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Major's Corner: Major's parting from wife is such sour sorrow

I am not sure how others feel about this subject, but I don't like desertion on the part of the memsahib.

I am not sure how others feel about this subject, but I don't like desertion on the part of the memsahib.

Surely, if we are supposed to be together through thick and thin, I see no earthly reason she should want to visit her frightful sister in Port Moody.

This outrage is only matched by Mrs. Bleak, our hirsute cook, using my wife's absence as a loose excuse to take a fortnight off. I don't like the woman as she puts it about the neighbourhood that she is afraid to be alone with me, which is based on a deeply held misunderstanding.

I did not know my wife, Kitty, had actually hired the woman so when I appeared naked at the top of the stairs one morning, reciting Richard the Third ("Was ever woman in this humour wooed") as is my wont -- or rather, was.

It was a shock to both of us. Plus, is a situation ever helped by "wake up the dead" screams forthcoming from a female cook?

On top of all else, there are my wife Kitty's blasted cats Pericles and Bertram, which I am expected to feed during her long absence. Mind you, not just any old can of cat food will do; oh, no, it must be the rare blue tuna with a sauce of an egg and vitamin E spread artistically about the saucer.

These damn creatures lick their own fundaments and then have the temerity to turn their dirty noses up if I do not prepare dinner to their exacting specifications.

I wave grimly as I watch my wife of some 40 years tootle off in the family car toward the ferries, knowing that the weeks ahead are full of hurdles. I glumly make my way to the club after almost being filleted by the impatient cats for not providing their meal with the speed and deference of the missing cook.

Thankfully, I find at the club many who have been left on their own for much longer than my two weeks of hell.

The Brigadier was once alone for an entire month and quietly became a hermit living on his top floor. This was because his wife had recently bought a new oven that, instead of the tried and true "Off" and "On" buttons, had coloured moving figures with active buzzers going relentlessly, denoting sauces and pie crusts.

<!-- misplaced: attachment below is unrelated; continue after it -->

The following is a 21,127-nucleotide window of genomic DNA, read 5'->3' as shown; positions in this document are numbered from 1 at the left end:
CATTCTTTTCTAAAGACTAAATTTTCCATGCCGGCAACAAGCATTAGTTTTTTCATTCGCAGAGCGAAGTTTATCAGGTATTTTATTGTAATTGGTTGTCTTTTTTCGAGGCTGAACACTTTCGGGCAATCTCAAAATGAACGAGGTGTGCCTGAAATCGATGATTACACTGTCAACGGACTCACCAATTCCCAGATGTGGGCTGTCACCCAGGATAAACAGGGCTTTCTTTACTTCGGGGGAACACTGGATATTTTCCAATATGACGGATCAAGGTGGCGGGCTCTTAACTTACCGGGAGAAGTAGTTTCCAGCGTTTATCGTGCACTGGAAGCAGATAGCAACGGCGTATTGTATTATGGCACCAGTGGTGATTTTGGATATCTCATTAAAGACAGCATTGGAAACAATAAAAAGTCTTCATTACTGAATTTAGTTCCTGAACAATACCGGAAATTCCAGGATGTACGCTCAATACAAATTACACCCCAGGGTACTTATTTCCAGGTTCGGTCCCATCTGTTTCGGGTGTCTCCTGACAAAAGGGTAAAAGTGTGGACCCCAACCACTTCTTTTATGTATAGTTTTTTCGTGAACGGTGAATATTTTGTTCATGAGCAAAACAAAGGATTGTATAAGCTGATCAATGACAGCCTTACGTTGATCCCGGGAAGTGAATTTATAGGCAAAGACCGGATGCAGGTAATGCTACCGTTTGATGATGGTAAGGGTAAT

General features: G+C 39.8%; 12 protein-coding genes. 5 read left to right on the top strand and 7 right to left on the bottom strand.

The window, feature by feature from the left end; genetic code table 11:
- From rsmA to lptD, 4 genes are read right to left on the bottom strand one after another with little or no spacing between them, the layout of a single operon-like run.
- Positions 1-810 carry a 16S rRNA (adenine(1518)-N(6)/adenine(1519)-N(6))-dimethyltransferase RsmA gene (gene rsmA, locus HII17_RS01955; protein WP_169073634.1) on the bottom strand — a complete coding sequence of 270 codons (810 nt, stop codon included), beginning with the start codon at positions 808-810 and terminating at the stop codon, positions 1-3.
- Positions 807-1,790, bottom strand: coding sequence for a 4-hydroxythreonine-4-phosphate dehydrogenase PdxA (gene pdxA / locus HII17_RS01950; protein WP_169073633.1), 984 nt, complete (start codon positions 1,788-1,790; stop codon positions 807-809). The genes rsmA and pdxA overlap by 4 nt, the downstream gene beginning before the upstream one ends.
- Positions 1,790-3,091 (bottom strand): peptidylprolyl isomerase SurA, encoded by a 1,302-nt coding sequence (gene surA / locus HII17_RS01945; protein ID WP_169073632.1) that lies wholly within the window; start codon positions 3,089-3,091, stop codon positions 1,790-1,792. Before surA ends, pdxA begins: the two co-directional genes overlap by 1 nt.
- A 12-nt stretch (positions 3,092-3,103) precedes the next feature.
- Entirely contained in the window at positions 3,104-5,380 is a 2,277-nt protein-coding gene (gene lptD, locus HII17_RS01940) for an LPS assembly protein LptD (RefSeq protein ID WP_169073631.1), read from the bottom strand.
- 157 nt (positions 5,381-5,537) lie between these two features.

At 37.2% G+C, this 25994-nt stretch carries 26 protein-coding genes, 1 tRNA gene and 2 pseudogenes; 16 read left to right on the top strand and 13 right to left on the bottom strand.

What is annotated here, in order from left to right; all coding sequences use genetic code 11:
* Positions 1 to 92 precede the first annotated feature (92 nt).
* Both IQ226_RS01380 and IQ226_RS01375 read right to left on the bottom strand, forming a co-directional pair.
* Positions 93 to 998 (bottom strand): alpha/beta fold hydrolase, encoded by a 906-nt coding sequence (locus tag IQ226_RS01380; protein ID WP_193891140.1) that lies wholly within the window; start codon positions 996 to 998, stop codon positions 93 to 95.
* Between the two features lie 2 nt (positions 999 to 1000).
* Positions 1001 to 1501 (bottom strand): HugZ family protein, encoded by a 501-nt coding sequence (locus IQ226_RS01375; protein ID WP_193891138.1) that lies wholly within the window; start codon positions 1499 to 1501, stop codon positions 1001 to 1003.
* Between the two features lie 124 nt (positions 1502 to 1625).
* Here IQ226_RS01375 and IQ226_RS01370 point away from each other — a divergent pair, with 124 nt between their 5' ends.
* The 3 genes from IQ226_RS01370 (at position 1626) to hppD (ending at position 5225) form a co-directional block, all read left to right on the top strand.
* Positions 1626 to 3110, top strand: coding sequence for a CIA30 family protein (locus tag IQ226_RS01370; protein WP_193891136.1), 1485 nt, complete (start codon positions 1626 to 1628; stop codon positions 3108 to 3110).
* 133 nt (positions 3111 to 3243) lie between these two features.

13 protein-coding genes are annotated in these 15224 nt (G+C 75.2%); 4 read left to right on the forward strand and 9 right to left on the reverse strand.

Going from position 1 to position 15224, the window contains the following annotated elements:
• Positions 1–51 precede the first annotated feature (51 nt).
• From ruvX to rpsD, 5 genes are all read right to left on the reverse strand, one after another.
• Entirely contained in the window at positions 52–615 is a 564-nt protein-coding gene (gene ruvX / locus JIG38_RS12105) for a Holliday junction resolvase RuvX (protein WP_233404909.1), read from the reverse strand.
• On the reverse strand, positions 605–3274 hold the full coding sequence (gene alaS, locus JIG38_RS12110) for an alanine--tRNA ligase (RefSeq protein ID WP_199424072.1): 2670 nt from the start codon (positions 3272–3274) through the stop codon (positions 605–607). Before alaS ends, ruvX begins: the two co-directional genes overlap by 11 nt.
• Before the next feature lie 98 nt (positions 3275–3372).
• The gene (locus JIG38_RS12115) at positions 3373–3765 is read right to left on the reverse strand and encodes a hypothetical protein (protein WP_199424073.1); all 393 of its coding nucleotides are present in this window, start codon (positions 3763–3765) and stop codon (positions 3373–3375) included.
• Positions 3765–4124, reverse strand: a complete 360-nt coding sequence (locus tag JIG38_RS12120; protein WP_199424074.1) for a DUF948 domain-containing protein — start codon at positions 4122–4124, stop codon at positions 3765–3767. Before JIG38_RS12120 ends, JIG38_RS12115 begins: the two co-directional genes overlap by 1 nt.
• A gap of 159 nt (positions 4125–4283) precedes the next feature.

That forced him in a rage to the attic with a large number of cans of food, unfortunately all containing the same substance. His personal flushing system has never recovered from 30 days of cold creamed corn.

Now, when reminded of the incident, he becomes agitated and produces the most awful scents with accompanying noises.

One general, we were told, sat blowing a bugle for an entire summer. He later published a book on How to Lose 100 Pounds in Two Months. However, as he weighed only 170 pounds when he started, he died shortly after, and with him the short-lived "Bugle Diet."

Another mem sat vellicating at the memory of his dear lady who ran away with the Albanian gardener, leaving him with a house that is now completely covered by English ivy.

There were many other stories, with several ending badly, but I am determined to not be one.

This entailed finding our cook Mrs. Bleak and convincing her that when I rang out with "Now is the winter of our discontent," albeit naked, I was not referring to her runny eggs but merely quoting the Bard.

The unsavoury cook returned but only if I moved into my club. Bah. Please come home, Kitty.

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